A dry and tranquil forecast is in store for the remainder of the
short term period. Thursday will be on the cool side with highs
generally around 80 degrees. The warming trend will start on
Friday as high temperatures return to the mid to upper 80s,
however with dewpoints still in the low to mid 50s, it should feel
quite mild for late May.


.LONG TERM [Friday Night Through Wednesday]...
High pressure at the surface and aloft will build over the region
through Saturday and keep rain chances out of the forecast. The
ridge will begin to break down on Sunday as a frontal boundary
approaches the Northern Gulf Coast states. As a result, rain
chances will increase on Sunday and especially on Monday as this
boundary stalls over the region. There`s some disagreement between
the models by Tuesday whether the weak frontal boundary will drop
south of the region or instead dissipate over the forecast area.
For now the forecast will show the boundary dissipating over the
area, leaving a moist tropical airmass that would support at least
scattered convection during the afternoon and evening hours.


.MARINE...
Winds at advisory levels will increase through the morning hours
and east of Apalachicola begin to gust frequently to gale force by
early afternoon. Once the cold front moves through the marine area
this evening, winds will begin to decrease and then gale force
gusts are no longer expected. However, advisory conditions will
likely continue into Thursday morning. Thereafter, winds will be
on the decrease into the weekend as high pressure builds over the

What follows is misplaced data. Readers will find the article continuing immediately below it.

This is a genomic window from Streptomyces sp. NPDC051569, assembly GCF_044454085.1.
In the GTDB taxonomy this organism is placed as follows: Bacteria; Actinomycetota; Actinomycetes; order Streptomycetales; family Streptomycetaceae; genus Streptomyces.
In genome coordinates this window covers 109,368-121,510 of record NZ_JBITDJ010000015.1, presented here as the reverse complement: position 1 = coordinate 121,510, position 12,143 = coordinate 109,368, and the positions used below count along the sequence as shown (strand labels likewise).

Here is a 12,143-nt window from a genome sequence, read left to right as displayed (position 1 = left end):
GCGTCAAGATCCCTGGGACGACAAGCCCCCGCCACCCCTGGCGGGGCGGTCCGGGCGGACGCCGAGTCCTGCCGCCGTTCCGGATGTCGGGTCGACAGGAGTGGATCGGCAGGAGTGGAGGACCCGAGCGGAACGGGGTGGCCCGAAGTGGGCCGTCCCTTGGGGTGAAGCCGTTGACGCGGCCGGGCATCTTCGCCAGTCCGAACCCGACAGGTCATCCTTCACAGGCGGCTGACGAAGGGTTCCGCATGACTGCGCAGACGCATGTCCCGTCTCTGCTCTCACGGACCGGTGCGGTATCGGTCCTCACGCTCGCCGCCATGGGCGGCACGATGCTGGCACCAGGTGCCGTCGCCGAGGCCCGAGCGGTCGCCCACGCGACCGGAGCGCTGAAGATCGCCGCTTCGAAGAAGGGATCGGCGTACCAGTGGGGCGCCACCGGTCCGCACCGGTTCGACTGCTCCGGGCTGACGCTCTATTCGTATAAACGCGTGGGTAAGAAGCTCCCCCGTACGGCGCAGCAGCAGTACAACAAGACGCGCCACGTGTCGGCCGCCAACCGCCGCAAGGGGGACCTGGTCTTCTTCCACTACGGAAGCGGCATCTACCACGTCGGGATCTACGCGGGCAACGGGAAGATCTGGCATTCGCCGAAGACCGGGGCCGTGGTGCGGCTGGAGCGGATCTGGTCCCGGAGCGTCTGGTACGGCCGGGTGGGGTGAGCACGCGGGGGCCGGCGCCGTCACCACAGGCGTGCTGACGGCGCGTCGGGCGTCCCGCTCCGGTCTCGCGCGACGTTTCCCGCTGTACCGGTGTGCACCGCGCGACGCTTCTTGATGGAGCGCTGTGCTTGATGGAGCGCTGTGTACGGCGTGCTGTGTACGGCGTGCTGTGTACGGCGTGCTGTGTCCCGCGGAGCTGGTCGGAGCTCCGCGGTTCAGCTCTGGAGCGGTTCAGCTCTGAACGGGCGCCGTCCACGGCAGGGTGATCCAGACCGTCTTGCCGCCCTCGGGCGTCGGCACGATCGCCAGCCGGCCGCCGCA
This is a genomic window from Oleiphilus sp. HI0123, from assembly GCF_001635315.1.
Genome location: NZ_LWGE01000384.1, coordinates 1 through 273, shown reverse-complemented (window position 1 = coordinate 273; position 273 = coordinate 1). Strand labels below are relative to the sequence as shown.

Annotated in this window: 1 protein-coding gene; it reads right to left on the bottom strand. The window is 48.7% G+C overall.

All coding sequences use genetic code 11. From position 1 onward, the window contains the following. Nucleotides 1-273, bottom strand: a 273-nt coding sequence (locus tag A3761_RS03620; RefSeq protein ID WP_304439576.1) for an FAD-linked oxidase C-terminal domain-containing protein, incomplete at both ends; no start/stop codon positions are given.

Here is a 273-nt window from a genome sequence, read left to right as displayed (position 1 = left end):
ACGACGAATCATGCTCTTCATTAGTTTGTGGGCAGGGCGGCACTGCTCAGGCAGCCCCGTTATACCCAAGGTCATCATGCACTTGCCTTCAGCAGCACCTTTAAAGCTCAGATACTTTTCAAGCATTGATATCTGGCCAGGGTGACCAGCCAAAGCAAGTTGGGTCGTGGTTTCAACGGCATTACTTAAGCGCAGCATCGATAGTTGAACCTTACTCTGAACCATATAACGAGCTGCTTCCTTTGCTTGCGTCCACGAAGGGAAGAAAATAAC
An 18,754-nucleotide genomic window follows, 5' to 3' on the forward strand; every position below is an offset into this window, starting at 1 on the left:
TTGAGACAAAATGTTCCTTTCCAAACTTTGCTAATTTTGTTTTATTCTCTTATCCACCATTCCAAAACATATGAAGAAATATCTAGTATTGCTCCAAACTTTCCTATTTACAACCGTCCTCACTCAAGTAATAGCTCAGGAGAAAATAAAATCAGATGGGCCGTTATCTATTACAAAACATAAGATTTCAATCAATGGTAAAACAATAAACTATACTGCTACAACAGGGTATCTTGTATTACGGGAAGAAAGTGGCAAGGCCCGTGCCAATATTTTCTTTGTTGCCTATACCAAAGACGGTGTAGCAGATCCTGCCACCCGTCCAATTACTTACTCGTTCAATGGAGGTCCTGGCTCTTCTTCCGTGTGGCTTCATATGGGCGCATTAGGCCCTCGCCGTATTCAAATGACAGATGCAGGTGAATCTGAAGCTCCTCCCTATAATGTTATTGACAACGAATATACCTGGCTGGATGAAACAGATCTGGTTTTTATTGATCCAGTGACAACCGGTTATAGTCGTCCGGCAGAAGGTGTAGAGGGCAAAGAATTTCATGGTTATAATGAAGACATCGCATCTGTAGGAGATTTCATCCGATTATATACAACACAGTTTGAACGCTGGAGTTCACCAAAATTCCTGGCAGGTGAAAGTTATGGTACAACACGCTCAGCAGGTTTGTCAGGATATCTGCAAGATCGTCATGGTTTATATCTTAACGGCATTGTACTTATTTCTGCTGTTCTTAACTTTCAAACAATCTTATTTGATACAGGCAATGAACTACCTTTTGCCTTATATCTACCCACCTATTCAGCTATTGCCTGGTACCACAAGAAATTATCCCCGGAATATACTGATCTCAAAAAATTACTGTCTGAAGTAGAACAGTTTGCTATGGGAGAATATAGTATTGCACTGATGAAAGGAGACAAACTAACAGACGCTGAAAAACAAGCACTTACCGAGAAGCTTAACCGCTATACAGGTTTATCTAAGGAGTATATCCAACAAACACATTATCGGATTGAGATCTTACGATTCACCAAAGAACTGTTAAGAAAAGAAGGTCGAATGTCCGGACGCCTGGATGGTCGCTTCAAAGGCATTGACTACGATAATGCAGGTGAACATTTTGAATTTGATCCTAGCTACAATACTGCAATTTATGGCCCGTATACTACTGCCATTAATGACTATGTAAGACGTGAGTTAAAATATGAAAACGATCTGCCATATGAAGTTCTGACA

area.

Due to strong westerly flow this afternoon, surf will build to 6
to occasionally 7 feet along the west facing beaches of the
Florida Panhandle, mainly from Panama City Beach eastward to
Indian Pass. As a result, a high surf advisory has been issued for
this area today.


.FIRE WEATHER...
Aside from increased transport winds, which will cause high
dispersions Thursday afternoon, there are no fire weather concerns.


.HYDROLOGY...
Rain today is expected to be heaviest across the Southeast Florida
Big Bend and perhaps into far Southern Georgia. While widespread
rainfall amounts forecast have decreased a little, it`s still
expected that most areas will see 1 to 2 inches of rain today
with isolated heavier totals of 2 to 4 inches possible, mainly in
the Florida Big Bend. These amounts, while helping improve
ongoing drought conditions is unlikely to cause any flood
problems.

With lighter rainfall amounts occurring north of the region,
discharges down the Chattahoochee River are lower than previously
expected. As a result, the Apalachicola River at Blountstown is